As a result of this incident, the Riveras filed this suit against South Green Limited Partnership (“South Green”), O'Connell Realty Advisors, Inc. (“O'Connell Realty”), and Kastle System of Texas, L.L.C. (“Kastle”). The Riveras alleged that, at the time of the assault, South Green owned the property on which the Hope Star Orthopedic Facility was located, O'Connell Realty maintained and operated the property, and Kastle provided security for the property. The Riveras asserted various claims for fraud, constructive fraud, negligent misrepresentation, violations of the Texas Deceptive Trade Practices Consumer Protection Act (“DTPA”), negligence, gross negligence, breach of contract, and breach of warranty. South Green, O'Connell Realty, and Kastle filed traditional and no-evidence motions for summary judgment on all claims. The trial court granted summary judgment in favor of all defendants on all claims. See Tex.R. Civ. P. 166a(c), (i).1 The Riveras now appeal the trial court's judgment in favor of South Green (the building owner) and Kastle (the security company).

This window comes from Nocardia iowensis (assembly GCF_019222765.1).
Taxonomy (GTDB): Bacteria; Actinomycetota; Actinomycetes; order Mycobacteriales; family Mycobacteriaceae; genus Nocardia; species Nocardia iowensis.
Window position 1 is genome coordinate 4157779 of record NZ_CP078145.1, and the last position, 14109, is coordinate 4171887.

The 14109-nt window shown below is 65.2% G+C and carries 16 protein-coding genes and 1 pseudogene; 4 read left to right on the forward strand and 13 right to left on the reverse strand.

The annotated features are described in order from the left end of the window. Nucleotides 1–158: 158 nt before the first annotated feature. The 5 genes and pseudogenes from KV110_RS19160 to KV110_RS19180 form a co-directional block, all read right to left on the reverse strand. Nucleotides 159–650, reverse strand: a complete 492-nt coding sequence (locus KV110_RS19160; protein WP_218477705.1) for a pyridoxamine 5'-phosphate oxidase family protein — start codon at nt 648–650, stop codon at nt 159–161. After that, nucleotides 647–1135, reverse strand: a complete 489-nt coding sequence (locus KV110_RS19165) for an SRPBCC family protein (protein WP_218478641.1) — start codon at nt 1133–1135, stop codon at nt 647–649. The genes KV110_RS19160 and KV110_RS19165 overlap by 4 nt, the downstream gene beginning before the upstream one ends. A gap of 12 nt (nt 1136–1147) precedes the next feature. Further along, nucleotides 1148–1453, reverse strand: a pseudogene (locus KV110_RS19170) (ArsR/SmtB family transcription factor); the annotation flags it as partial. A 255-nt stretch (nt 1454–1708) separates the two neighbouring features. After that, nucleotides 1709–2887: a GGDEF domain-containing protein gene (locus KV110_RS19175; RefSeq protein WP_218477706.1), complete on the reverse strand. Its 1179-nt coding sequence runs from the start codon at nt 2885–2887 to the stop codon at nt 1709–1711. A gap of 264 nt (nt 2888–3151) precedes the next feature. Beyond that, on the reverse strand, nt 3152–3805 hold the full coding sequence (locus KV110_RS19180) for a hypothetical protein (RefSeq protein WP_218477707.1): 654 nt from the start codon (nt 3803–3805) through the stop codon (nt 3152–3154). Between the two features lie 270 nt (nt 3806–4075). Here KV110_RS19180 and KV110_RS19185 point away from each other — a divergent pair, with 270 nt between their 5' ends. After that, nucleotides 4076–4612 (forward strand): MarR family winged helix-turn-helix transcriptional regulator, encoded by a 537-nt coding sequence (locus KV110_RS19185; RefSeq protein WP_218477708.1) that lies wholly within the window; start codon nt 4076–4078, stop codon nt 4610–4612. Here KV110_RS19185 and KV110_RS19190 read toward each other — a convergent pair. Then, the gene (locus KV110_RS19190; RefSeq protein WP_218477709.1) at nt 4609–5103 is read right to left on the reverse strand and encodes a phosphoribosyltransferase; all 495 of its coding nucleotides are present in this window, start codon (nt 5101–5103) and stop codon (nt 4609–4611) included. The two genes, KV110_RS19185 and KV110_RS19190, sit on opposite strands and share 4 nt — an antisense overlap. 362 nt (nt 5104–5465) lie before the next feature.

II. Issues Presented
As to South Green and Kastle,2 the Riveras assert the following issues on appeal:
(1) Did the trial court err in granting South Green's traditional motion for summary judgment on the duty element of the negligence claim?
(2) Did the trial court err in granting South Green's no-evidence motion for summary judgment on the breach-of-duty element of the negligence claim?
(3) Did the trial court err in granting both South Green's and Kastle's no-evidence motions for summary judgment on the DTPA claims?
(4) Did the trial court err in granting Kastle's no-evidence motion for summary judgment on the Riveras' third-party-beneficiary-breach-of contract claim?